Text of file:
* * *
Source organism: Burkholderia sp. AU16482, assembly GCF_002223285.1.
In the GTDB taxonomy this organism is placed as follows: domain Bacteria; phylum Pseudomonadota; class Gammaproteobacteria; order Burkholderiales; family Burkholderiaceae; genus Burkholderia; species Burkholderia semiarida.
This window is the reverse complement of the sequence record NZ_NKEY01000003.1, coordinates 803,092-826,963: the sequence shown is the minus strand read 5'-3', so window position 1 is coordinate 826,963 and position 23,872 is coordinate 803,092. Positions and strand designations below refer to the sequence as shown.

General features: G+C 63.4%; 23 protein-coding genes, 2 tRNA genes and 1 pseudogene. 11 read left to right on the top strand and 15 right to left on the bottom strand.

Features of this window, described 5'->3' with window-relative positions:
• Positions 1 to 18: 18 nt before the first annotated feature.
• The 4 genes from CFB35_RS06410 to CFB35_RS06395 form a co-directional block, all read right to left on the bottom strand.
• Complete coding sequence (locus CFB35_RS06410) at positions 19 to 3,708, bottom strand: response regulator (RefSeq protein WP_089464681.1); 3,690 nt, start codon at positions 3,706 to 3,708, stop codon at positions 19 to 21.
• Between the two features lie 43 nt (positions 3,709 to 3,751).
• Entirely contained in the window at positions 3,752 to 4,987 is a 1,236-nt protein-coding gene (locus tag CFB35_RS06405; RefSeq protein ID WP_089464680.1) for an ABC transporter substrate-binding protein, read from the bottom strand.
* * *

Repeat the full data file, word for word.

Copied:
Source organism: Burkholderia sp. AU16482, assembly GCF_002223285.1.
In the GTDB taxonomy this organism is placed as follows: domain Bacteria; phylum Pseudomonadota; class Gammaproteobacteria; order Burkholderiales; family Burkholderiaceae; genus Burkholderia; species Burkholderia semiarida.
This window is the reverse complement of the sequence record NZ_NKEY01000003.1, coordinates 803,092-826,963: the sequence shown is the minus strand read 5'-3', so window position 1 is coordinate 826,963 and position 23,872 is coordinate 803,092. Positions and strand designations below refer to the sequence as shown.

General features: G+C 63.4%; 23 protein-coding genes, 2 tRNA genes and 1 pseudogene. 11 read left to right on the top strand and 15 right to left on the bottom strand.

Features of this window, described 5'->3' with window-relative positions:
• Positions 1 to 18: 18 nt before the first annotated feature.
• The 4 genes from CFB35_RS06410 to CFB35_RS06395 form a co-directional block, all read right to left on the bottom strand.
• Complete coding sequence (locus CFB35_RS06410) at positions 19 to 3,708, bottom strand: response regulator (RefSeq protein WP_089464681.1); 3,690 nt, start codon at positions 3,706 to 3,708, stop codon at positions 19 to 21.
• Between the two features lie 43 nt (positions 3,709 to 3,751).
• Entirely contained in the window at positions 3,752 to 4,987 is a 1,236-nt protein-coding gene (locus tag CFB35_RS06405; RefSeq protein ID WP_089464680.1) for an ABC transporter substrate-binding protein, read from the bottom strand.